Blood levels of free-PSA but not complex-PSA significantly correlates to prostate release of PSA in semen in young men, while blood levels of complex-PSA, but not free-PSA increase with age.
Sävblom C., Malm J., Giwercman A., Nilsson JA., Berglund G., Lilja H.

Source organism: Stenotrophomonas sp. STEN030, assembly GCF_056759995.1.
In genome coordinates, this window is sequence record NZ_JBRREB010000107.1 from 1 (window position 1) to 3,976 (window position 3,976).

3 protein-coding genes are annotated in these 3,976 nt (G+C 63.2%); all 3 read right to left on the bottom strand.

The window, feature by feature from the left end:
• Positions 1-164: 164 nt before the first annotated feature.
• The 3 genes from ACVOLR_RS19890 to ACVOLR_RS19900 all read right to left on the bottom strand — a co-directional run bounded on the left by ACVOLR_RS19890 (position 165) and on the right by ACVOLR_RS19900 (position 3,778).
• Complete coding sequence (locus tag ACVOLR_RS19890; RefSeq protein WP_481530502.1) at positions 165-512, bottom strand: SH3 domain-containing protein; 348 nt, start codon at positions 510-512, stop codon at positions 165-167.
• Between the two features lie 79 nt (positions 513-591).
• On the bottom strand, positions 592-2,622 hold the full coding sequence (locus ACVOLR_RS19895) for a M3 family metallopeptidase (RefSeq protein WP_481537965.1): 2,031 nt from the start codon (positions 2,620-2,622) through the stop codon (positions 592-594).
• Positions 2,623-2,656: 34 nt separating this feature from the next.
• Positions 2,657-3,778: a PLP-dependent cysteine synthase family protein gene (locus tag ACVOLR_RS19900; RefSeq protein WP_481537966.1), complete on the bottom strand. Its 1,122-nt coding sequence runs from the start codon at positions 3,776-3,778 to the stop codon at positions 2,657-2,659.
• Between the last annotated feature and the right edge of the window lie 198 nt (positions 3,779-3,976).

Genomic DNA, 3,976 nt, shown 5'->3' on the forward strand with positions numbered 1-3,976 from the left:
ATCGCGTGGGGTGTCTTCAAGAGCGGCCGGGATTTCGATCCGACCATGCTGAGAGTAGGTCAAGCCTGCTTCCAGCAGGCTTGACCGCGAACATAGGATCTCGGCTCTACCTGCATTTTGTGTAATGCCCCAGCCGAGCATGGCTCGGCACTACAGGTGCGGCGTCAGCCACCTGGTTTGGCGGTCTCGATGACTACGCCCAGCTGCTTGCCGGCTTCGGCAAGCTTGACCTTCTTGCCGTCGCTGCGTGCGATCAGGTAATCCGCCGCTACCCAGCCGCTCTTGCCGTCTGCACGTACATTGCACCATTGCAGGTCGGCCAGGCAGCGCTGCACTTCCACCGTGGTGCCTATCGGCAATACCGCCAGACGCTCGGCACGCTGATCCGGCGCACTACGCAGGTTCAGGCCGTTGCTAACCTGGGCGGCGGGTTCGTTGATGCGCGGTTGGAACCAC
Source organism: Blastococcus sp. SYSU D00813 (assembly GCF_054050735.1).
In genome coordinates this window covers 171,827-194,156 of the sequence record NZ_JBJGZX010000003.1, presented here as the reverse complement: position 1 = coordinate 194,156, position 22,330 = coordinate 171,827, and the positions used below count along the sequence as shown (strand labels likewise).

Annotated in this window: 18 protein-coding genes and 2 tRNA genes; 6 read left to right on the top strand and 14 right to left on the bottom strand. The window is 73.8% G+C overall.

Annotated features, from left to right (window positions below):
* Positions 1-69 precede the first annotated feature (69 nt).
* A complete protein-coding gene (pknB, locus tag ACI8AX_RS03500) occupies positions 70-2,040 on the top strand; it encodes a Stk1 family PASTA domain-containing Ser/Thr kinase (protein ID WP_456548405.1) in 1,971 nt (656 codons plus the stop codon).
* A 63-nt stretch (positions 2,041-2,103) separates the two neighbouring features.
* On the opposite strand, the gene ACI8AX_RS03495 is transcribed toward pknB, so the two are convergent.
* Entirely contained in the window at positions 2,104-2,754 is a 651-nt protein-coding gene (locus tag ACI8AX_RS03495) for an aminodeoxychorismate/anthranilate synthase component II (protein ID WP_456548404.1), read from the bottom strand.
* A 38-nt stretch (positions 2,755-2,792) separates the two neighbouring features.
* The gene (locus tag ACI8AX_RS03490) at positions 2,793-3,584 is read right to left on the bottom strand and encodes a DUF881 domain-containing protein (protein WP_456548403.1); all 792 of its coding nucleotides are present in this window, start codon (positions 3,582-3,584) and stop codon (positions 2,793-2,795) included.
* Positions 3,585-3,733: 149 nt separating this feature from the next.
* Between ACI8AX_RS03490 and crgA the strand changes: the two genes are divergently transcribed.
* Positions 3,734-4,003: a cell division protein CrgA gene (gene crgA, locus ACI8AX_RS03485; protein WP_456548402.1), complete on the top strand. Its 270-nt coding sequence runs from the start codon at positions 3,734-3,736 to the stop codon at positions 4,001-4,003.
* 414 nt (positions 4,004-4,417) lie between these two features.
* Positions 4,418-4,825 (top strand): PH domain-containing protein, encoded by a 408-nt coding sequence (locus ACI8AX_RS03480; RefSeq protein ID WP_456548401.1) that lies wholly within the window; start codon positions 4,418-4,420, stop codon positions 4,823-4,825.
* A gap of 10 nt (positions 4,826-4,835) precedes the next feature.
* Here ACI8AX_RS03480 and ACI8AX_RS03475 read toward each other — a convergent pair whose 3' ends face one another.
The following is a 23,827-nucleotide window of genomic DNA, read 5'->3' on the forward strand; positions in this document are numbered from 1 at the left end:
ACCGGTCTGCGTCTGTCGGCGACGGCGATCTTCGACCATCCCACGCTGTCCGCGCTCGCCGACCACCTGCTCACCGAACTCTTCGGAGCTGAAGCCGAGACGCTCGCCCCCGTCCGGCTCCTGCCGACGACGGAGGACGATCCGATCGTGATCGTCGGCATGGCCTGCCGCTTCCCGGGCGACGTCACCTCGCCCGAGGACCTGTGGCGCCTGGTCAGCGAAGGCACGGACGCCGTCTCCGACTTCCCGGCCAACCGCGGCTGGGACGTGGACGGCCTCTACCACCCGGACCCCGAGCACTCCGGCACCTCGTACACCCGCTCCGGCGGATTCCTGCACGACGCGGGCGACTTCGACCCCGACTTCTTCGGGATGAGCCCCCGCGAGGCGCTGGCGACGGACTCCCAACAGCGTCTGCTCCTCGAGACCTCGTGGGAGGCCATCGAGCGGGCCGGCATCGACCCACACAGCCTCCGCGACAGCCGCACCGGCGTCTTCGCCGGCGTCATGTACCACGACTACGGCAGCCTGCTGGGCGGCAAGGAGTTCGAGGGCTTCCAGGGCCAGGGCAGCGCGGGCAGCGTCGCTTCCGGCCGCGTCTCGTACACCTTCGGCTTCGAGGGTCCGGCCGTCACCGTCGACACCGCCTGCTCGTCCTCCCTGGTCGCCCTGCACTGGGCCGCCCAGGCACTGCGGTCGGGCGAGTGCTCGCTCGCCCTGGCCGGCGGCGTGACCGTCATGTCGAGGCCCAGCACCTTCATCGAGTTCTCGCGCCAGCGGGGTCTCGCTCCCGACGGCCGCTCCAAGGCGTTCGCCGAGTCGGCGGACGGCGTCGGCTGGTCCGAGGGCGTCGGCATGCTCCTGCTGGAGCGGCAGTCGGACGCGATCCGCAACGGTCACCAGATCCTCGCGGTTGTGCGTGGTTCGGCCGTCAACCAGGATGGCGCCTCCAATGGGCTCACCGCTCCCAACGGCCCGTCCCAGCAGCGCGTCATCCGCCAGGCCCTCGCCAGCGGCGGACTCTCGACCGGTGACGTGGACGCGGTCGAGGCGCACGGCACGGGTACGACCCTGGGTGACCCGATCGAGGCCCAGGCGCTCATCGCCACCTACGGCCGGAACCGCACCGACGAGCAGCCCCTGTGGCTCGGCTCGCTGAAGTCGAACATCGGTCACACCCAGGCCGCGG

BACKGROUND: The proportion of free- and complex-prostate specific antigen (PSA) in serum is used for differentiating between benign and malignant prostate disease. To further understand the physiological relationship between PSA in seminal plasma and blood, we have analyzed free-PSA (fPSA) and complex-PSA (cPSA) in blood and PSA in seminal plasma in young healthy men. We also compared age-related changes of PSA-forms in blood from young versus older men. METHODS: Total-PSA (tPSA), fPSA, and cPSA were measured in (i) blood and semen from 289 male conscripts (mean age 18.1 years) and in (ii) blood from a representative population of 1,389 men (mean age 46.5 years) without diagnosis of prostate cancer (PCa) during long-term follow-up. RESULTS: fPSA in serum (r = 0.40, P < 0.0001) but not cPSA (r = 0.09, P = 0.11), correlates to PSA in seminal fluid. fPSA levels in blood in young (geometric mean: 0.20 ng/ml) versus middle-aged men (geometric mean: 0.18 ng/ml) was not different (P = 0.06), whereas cPSA in middle-aged men (geometric mean: 0.38 ng/ml) was higher (P < 0.0001) than in young men (geometric mean: 0.28 ng/ml). CONCLUSIONS: fPSA in blood, but not cPSA, is associated to PSA in semen ( approximately 17% co-variation). In blood cPSA, but not fPSA, increase with age in healthy men, which may reflect an increasing incidence of prostate disease.